Academic journal article The Journal of Rehabilitation

Psychological Functioning in Caregivers of Children and Adolescents Living with Spinal Cord Injuries and Disorders in Colombia, South America

Academic journal article The Journal of Rehabilitation

Psychological Functioning in Caregivers of Children and Adolescents Living with Spinal Cord Injuries and Disorders in Colombia, South America

Article excerpt

Pediatric injuries and disorders of the spinal cord are relatively rare, but profoundly impairing conditions that can have a pervasive impact on the lives of children and families (Proctor, 2002; Wallingford, Niswander, Shaw, & Finnell, 2013). Spinal cord injury (SCI) is diagnosed when a traumatic insult causes tearing, bruising, or crushing of the delicate nerves of the spinal cord, causing loss of voluntary and involuntary motor function below the level of lesion (National Institute of Neurological Disorders and Stroke [NINDS], 2012). In spina bifida (SB), sensory and motor impairments result from malformation of the spinal cord in utero (Fletcher & Brei, 2010; Wallingford, Niswander, Shaw, & Finnell, 2013). Although spinal cord disorders (SCD) are heterogeneous conditions wherein outcomes greatly depend upon the level and severity of lesion, most pediatric SCD patients will experience permanent functional limitations that necessitate long-term support (McDonald & Sadowsky, 2002; Proctor, 2002; Rofail, Maguire, Kissner, Colligs, & Abetz-Webb, 2013). Parents and other family caregivers often assume the bulk of these duties.

All children require support from caregivers, but raising a child with SCD can be particularly intensive. For example, physical limitations may mean that even older children with SCD need help with toileting, washing, self-care, positioning, ambulation, and other activities of daily living (Fletcher & Brei, 2010; Rofail, Maguire, Kissner, Colligs, & Abetz-Webb, 2013; Wallingford et al., 2013). Furthermore, prevention of potentially serious secondary complications associated with SCD (e.g., urinary tract and kidney infections, pressure ulcers) can require extensive care regimens that are too complex and demanding for youth to perform autonomously (Rofail et al., 2013; Vogel, Hickey, Klaas, & Anderson, 2004). As a result, parents of children with SCD report substantial caregiving burden, little leisure time, and feelings of always being "on call" for assistance (Havermans & Eiser, 1991; Loebig, 1990; Rofail et al., 2013). In addition to caregiving burden, pediatric SCD caregivers may struggle with grief, trauma, and guilt about their child's condition, as well as concerns about how to care for a child with such serious medical needs (Anderson, 2003; Grosse, Flores, Ouyang, Robbins, & Tilford, 2009; Rofail et al., 2013). As a result of these factors, several researchers have sought to investigate psychological disorders in this population.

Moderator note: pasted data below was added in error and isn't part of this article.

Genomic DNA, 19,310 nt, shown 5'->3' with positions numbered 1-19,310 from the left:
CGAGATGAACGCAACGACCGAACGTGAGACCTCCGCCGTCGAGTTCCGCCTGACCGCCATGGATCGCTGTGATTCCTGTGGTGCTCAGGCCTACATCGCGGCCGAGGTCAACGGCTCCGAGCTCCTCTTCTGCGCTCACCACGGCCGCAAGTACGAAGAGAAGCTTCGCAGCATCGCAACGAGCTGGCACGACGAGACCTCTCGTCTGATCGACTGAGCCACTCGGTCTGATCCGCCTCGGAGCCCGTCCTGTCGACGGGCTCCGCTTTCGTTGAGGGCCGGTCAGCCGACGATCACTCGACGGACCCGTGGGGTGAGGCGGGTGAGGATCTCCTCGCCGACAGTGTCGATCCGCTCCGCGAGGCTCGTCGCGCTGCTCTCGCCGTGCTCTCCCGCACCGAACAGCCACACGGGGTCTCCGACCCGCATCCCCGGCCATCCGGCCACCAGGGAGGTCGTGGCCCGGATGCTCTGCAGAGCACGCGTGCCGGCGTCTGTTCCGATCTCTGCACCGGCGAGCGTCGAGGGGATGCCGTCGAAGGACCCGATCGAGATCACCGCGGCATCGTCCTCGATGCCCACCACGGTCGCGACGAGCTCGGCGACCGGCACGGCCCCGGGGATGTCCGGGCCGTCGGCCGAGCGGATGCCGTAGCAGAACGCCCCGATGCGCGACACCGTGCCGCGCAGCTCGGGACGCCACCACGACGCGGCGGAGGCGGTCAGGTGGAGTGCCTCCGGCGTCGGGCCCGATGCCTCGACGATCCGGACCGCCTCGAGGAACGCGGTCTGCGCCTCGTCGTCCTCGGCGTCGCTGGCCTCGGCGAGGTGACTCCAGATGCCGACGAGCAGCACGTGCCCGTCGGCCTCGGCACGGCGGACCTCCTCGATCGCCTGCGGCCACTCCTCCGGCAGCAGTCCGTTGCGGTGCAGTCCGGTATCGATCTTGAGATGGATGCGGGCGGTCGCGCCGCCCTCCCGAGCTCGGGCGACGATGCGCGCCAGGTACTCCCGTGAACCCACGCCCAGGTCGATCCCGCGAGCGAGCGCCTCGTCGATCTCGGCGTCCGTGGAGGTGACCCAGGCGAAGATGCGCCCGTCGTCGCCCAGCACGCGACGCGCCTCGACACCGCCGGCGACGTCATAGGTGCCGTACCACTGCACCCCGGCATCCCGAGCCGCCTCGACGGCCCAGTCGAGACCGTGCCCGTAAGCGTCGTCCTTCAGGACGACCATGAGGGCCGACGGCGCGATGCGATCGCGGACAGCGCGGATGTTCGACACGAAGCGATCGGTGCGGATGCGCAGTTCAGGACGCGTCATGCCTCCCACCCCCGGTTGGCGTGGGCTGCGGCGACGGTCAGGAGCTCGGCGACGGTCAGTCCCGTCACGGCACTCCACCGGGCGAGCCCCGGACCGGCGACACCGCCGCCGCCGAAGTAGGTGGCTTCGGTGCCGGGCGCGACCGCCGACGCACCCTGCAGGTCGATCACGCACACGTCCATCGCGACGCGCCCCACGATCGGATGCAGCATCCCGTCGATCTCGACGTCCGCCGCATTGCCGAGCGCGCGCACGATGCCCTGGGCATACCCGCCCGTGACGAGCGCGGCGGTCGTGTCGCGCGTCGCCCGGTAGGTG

Although relatively little research has reported prevalence rates for specific psychological disorders among caregivers of children with spinal cord lesions, investigations using disorder-specific instrumentation have identified elevated levels of depression (21-22%) and anxiety (16-20%) in parents of children with spinal cord injury (Kelly et al., 2011; Kelly et al., 2012). In terms of spina bifida caregivers, a recent meta-analysis indicated that up to 46% of mothers and 28% of fathers meet criteria for at least one psychiatric diagnosis (Holmbeck & Devine, 2010; Vermaes, Janssens, Bosman, & Gerris, 2005). In addition, caregivers of children with physical disabilities have also reported poorer physical health, less sleep, social support, and leisure time as compared to parents of healthy children (Grosse et al., 2009; Rofail et al., 2013). These findings suggest caring for a child with SCD may impact health-related quality of life (HRQOL), a construct that encompasses both physical and emotional well-being (Hammell, 2004). Unfortunately, pediatric SCD caregivers with few financial resources may be at risk for particularly poor outcomes (Raina et al, 2005; Savage & Bailey, 2004; Vermaes et al, 2005).

Pediatric SCD can confer a significant financial burden on caregivers (Rofail et al, 2013; Vitale, Goss, Matsumoto, & Roye, 2006). Children with SCD require ongoing medical and rehabilitative services to maintain health, minimize secondary complications, and promote optimum functional abilities (Arango-Lasprilla et al, 2010a, b; Meade et al, 2004; Ouyang, Grosse, Armour, & Waitzman, 2007; Rofail et al, 2013). …

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